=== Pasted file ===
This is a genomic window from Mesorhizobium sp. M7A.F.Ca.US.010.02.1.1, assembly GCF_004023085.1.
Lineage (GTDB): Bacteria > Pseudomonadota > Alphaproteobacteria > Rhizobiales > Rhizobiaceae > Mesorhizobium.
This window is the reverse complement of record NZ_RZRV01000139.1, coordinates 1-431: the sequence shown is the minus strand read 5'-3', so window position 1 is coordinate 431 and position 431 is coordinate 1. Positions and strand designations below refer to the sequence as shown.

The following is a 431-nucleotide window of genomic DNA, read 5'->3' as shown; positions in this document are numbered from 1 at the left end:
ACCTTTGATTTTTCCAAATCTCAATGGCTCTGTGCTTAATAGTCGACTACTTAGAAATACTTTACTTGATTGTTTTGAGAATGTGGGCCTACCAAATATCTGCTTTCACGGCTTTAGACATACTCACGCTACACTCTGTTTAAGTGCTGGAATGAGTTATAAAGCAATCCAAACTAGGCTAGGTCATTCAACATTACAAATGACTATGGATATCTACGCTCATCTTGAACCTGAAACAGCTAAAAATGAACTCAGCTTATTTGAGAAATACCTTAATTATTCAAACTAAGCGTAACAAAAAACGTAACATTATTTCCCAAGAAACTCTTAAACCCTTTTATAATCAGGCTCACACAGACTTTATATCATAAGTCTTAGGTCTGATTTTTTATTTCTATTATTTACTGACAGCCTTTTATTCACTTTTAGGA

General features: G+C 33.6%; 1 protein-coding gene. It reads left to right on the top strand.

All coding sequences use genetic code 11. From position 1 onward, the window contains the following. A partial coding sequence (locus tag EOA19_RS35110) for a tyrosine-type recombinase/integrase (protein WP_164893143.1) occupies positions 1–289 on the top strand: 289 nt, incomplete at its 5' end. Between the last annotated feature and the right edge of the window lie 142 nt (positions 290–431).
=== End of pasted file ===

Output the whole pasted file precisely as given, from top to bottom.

This is a genomic window from Mesorhizobium sp. M7A.F.Ca.US.010.02.1.1, assembly GCF_004023085.1.
Lineage (GTDB): Bacteria > Pseudomonadota > Alphaproteobacteria > Rhizobiales > Rhizobiaceae > Mesorhizobium.
This window is the reverse complement of record NZ_RZRV01000139.1, coordinates 1-431: the sequence shown is the minus strand read 5'-3', so window position 1 is coordinate 431 and position 431 is coordinate 1. Positions and strand designations below refer to the sequence as shown.

The following is a 431-nucleotide window of genomic DNA, read 5'->3' as shown; positions in this document are numbered from 1 at the left end:
ACCTTTGATTTTTCCAAATCTCAATGGCTCTGTGCTTAATAGTCGACTACTTAGAAATACTTTACTTGATTGTTTTGAGAATGTGGGCCTACCAAATATCTGCTTTCACGGCTTTAGACATACTCACGCTACACTCTGTTTAAGTGCTGGAATGAGTTATAAAGCAATCCAAACTAGGCTAGGTCATTCAACATTACAAATGACTATGGATATCTACGCTCATCTTGAACCTGAAACAGCTAAAAATGAACTCAGCTTATTTGAGAAATACCTTAATTATTCAAACTAAGCGTAACAAAAAACGTAACATTATTTCCCAAGAAACTCTTAAACCCTTTTATAATCAGGCTCACACAGACTTTATATCATAAGTCTTAGGTCTGATTTTTTATTTCTATTATTTACTGACAGCCTTTTATTCACTTTTAGGA

General features: G+C 33.6%; 1 protein-coding gene. It reads left to right on the top strand.

All coding sequences use genetic code 11. From position 1 onward, the window contains the following. A partial coding sequence (locus tag EOA19_RS35110) for a tyrosine-type recombinase/integrase (protein WP_164893143.1) occupies positions 1–289 on the top strand: 289 nt, incomplete at its 5' end. Between the last annotated feature and the right edge of the window lie 142 nt (positions 290–431).